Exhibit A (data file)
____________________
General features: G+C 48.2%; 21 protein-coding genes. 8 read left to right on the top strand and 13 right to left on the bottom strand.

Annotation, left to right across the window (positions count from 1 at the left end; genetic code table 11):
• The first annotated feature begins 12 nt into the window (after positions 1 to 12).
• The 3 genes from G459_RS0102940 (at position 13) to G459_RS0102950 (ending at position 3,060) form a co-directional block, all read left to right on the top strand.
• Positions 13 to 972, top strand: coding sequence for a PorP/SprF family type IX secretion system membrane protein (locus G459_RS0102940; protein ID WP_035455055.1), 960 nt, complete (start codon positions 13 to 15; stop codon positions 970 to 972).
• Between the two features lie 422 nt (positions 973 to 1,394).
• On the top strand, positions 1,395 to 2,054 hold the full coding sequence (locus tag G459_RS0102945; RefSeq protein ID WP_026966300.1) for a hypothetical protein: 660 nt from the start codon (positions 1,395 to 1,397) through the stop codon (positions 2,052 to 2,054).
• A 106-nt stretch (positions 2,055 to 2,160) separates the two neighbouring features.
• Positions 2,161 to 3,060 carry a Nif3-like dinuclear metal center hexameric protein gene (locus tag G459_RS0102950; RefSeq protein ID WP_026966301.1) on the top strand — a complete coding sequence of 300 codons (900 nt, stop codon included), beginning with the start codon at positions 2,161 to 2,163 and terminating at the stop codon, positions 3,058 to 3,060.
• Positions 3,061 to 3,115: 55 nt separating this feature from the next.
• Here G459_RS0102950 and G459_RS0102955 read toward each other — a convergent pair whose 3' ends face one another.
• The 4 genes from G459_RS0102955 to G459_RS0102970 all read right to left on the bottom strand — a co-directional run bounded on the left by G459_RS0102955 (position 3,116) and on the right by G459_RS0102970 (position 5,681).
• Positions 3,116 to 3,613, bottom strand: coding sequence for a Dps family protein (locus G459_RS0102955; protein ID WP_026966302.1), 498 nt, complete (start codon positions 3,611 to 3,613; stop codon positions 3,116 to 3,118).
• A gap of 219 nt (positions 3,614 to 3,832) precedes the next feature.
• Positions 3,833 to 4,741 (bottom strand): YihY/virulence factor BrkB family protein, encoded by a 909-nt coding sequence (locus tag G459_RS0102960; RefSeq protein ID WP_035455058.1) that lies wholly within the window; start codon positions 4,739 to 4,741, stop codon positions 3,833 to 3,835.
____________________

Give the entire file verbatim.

General features: G+C 48.2%; 21 protein-coding genes. 8 read left to right on the top strand and 13 right to left on the bottom strand.

Annotation, left to right across the window (positions count from 1 at the left end; genetic code table 11):
• The first annotated feature begins 12 nt into the window (after positions 1 to 12).
• The 3 genes from G459_RS0102940 (at position 13) to G459_RS0102950 (ending at position 3,060) form a co-directional block, all read left to right on the top strand.
• Positions 13 to 972, top strand: coding sequence for a PorP/SprF family type IX secretion system membrane protein (locus G459_RS0102940; protein ID WP_035455055.1), 960 nt, complete (start codon positions 13 to 15; stop codon positions 970 to 972).
• Between the two features lie 422 nt (positions 973 to 1,394).
• On the top strand, positions 1,395 to 2,054 hold the full coding sequence (locus tag G459_RS0102945; RefSeq protein ID WP_026966300.1) for a hypothetical protein: 660 nt from the start codon (positions 1,395 to 1,397) through the stop codon (positions 2,052 to 2,054).
• A 106-nt stretch (positions 2,055 to 2,160) separates the two neighbouring features.
• Positions 2,161 to 3,060 carry a Nif3-like dinuclear metal center hexameric protein gene (locus tag G459_RS0102950; RefSeq protein ID WP_026966301.1) on the top strand — a complete coding sequence of 300 codons (900 nt, stop codon included), beginning with the start codon at positions 2,161 to 2,163 and terminating at the stop codon, positions 3,058 to 3,060.
• Positions 3,061 to 3,115: 55 nt separating this feature from the next.
• Here G459_RS0102950 and G459_RS0102955 read toward each other — a convergent pair whose 3' ends face one another.
• The 4 genes from G459_RS0102955 to G459_RS0102970 all read right to left on the bottom strand — a co-directional run bounded on the left by G459_RS0102955 (position 3,116) and on the right by G459_RS0102970 (position 5,681).
• Positions 3,116 to 3,613, bottom strand: coding sequence for a Dps family protein (locus G459_RS0102955; protein ID WP_026966302.1), 498 nt, complete (start codon positions 3,611 to 3,613; stop codon positions 3,116 to 3,118).
• A gap of 219 nt (positions 3,614 to 3,832) precedes the next feature.
• Positions 3,833 to 4,741 (bottom strand): YihY/virulence factor BrkB family protein, encoded by a 909-nt coding sequence (locus tag G459_RS0102960; RefSeq protein ID WP_035455058.1) that lies wholly within the window; start codon positions 4,739 to 4,741, stop codon positions 3,833 to 3,835.